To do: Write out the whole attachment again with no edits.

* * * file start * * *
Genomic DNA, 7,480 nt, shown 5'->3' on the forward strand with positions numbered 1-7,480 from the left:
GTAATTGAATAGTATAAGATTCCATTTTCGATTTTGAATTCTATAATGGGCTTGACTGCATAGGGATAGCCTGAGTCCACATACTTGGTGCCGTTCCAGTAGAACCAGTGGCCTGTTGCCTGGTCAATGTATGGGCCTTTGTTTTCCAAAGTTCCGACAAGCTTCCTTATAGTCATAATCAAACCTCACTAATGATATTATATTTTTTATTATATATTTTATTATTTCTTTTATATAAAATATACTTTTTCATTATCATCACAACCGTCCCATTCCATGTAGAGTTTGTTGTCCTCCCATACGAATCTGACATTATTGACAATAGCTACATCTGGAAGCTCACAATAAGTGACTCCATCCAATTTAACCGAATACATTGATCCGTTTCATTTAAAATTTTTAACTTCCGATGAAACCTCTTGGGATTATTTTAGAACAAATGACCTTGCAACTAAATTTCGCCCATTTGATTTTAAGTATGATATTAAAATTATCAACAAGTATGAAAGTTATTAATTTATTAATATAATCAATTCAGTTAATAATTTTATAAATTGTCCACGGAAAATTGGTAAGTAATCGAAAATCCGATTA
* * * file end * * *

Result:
Genomic DNA, 7,480 nt, shown 5'->3' on the forward strand with positions numbered 1-7,480 from the left:
GTAATTGAATAGTATAAGATTCCATTTTCGATTTTGAATTCTATAATGGGCTTGACTGCATAGGGATAGCCTGAGTCCACATACTTGGTGCCGTTCCAGTAGAACCAGTGGCCTGTTGCCTGGTCAATGTATGGGCCTTTGTTTTCCAAAGTTCCGACAAGCTTCCTTATAGTCATAATCAAACCTCACTAATGATATTATATTTTTTATTATATATTTTATTATTTCTTTTATATAAAATATACTTTTTCATTATCATCACAACCGTCCCATTCCATGTAGAGTTTGTTGTCCTCCCATACGAATCTGACATTATTGACAATAGCTACATCTGGAAGCTCACAATAAGTGACTCCATCCAATTTAACCGAATACATTGATCCGTTTCATTTAAAATTTTTAACTTCCGATGAAACCTCTTGGGATTATTTTAGAACAAATGACCTTGCAACTAAATTTCGCCCATTTGATTTTAAGTATGATATTAAAATTATCAACAAGTATGAAAGTTATTAATTTATTAATATAATCAATTCAGTTAATAATTTTATAAATTGTCCACGGAAAATTGGTAAGTAATCGAAAATCCGATTA